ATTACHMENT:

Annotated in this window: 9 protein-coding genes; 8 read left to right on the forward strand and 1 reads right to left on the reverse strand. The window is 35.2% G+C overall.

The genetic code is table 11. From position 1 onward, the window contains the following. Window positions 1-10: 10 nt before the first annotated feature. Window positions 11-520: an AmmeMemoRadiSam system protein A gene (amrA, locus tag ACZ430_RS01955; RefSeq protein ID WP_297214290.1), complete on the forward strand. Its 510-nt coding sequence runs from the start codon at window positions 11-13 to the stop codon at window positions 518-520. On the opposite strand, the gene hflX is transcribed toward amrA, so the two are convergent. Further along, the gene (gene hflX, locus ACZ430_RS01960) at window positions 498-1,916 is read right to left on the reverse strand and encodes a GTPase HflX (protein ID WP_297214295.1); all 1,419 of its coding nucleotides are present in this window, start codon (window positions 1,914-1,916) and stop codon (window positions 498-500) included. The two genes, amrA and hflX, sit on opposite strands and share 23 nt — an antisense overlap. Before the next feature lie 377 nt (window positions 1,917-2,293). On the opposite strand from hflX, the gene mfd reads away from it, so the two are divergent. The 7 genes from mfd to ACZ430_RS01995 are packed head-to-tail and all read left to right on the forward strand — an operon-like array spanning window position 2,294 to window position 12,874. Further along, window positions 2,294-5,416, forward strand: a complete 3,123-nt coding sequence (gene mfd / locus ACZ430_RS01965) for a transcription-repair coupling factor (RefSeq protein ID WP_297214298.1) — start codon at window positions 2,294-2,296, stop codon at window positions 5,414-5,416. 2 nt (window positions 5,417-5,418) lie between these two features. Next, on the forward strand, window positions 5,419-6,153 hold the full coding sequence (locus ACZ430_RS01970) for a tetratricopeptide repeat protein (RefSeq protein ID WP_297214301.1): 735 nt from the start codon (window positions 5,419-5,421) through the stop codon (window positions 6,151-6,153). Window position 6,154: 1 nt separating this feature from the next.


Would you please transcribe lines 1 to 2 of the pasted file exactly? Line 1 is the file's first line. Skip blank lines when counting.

Annotated in this window: 9 protein-coding genes; 8 read left to right on the forward strand and 1 reads right to left on the reverse strand. The window is 35.2% G+C overall.

The genetic code is table 11. From position 1 onward, the window contains the following. Window positions 1-10: 10 nt before the first annotated feature. Window positions 11-520: an AmmeMemoRadiSam system protein A gene (amrA, locus tag ACZ430_RS01955; RefSeq protein ID WP_297214290.1), complete on the forward strand. Its 510-nt coding sequence runs from the start codon at window positions 11-13 to the stop codon at window positions 518-520. On the opposite strand, the gene hflX is transcribed toward amrA, so the two are convergent. Further along, the gene (gene hflX, locus ACZ430_RS01960) at window positions 498-1,916 is read right to left on the reverse strand and encodes a GTPase HflX (protein ID WP_297214295.1); all 1,419 of its coding nucleotides are present in this window, start codon (window positions 1,914-1,916) and stop codon (window positions 498-500) included. The two genes, amrA and hflX, sit on opposite strands and share 23 nt — an antisense overlap. Before the next feature lie 377 nt (window positions 1,917-2,293). On the opposite strand from hflX, the gene mfd reads away from it, so the two are divergent. The 7 genes from mfd to ACZ430_RS01995 are packed head-to-tail and all read left to right on the forward strand — an operon-like array spanning window position 2,294 to window position 12,874. Further along, window positions 2,294-5,416, forward strand: a complete 3,123-nt coding sequence (gene mfd / locus ACZ430_RS01965) for a transcription-repair coupling factor (RefSeq protein ID WP_297214298.1) — start codon at window positions 2,294-2,296, stop codon at window positions 5,414-5,416. 2 nt (window positions 5,417-5,418) lie between these two features. Next, on the forward strand, window positions 5,419-6,153 hold the full coding sequence (locus ACZ430_RS01970) for a tetratricopeptide repeat protein (RefSeq protein ID WP_297214301.1): 735 nt from the start codon (window positions 5,419-5,421) through the stop codon (window positions 6,151-6,153). Window position 6,154: 1 nt separating this feature from the next.